Well, I understand the concept of Subnet Mask, the thing I don't really get are the "Subnets"

For exemple, with

I could have 8 networks with 62 hosts each. The thing is: I don't get it what does it actually mean.

They all have the Subnet Mask, but they are also different networks. How is this possible?


The subnet mask just encodes the number of bits in the host portion.

/23 = = 9 bits in the host portion

Notice that in, the first 23 bits are set indicating they are part of the network number and the last 9 bits are cleared, indicating they are part of the host portion.

There can be any number of subnets that all have 9 bits in the host portion. They just all have different network numbers.

  • I get that David, but the thing is, for exemple, if you use one of the many tools you find on the internet (like this one: ccna.exampointers.com/sub.php) you see that there are many different "subnets" and every subnet has her own broadcast IP, first usable IP and last usable IP. I wonder: how is this possible if all the subnets have the same submask network? – Con7e Oct 25 '12 at 21:25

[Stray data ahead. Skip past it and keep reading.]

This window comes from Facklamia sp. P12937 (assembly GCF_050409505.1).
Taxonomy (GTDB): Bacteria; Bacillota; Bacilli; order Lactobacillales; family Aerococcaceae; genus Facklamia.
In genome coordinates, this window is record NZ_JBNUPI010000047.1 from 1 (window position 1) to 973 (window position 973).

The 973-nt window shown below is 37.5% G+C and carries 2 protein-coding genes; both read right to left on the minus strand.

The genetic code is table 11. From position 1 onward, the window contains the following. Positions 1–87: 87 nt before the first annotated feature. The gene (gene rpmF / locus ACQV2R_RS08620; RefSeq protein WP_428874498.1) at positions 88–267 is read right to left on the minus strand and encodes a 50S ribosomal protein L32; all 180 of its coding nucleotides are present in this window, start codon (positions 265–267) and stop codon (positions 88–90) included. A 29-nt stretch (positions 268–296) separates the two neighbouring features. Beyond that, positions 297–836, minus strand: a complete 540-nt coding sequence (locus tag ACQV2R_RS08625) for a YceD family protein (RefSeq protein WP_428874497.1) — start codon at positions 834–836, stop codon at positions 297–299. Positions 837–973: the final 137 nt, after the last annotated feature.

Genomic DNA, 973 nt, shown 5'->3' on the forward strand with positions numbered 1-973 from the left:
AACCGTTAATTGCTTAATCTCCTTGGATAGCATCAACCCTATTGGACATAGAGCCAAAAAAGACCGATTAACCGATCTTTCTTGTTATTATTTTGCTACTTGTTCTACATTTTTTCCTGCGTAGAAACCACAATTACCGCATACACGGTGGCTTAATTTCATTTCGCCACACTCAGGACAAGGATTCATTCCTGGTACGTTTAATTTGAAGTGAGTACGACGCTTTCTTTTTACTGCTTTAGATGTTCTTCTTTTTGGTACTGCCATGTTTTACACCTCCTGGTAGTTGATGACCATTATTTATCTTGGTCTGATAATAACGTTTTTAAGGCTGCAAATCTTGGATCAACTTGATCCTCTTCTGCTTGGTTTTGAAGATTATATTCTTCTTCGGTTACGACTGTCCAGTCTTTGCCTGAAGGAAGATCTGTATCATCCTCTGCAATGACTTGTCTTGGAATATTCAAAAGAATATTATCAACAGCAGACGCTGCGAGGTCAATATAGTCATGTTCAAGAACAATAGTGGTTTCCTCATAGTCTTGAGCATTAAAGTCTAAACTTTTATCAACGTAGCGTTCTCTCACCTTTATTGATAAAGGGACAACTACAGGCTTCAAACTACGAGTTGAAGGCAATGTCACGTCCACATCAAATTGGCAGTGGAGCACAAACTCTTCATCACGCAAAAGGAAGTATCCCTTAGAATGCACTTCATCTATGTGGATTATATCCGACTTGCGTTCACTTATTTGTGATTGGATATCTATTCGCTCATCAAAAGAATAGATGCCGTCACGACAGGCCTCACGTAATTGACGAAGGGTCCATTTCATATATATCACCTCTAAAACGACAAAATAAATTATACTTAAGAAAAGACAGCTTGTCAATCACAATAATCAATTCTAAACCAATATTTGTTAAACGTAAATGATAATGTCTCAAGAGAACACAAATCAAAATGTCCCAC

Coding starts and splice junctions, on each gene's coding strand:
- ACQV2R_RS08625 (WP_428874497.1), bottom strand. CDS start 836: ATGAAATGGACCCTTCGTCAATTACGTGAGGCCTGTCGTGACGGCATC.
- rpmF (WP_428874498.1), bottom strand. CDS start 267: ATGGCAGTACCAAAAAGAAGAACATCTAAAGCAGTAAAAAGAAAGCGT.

• They have the same subnet mask, but not the same values in the address which is encoded on the numbers indicated in that mask. – Hennes Oct 25 '12 at 21:46
  • I'm not sure what you mean by "submask network". But, again, the subnet mask just encodes the number of bits in the network and host portions of the address. Every single /24 on the Internet has a 24-bit network address, whether it's or Since they all have 24 bits in the network portion, their subnet mask is 24 zero bits followed by 8 one bits or – David Schwartz Oct 26 '12 at 2:02

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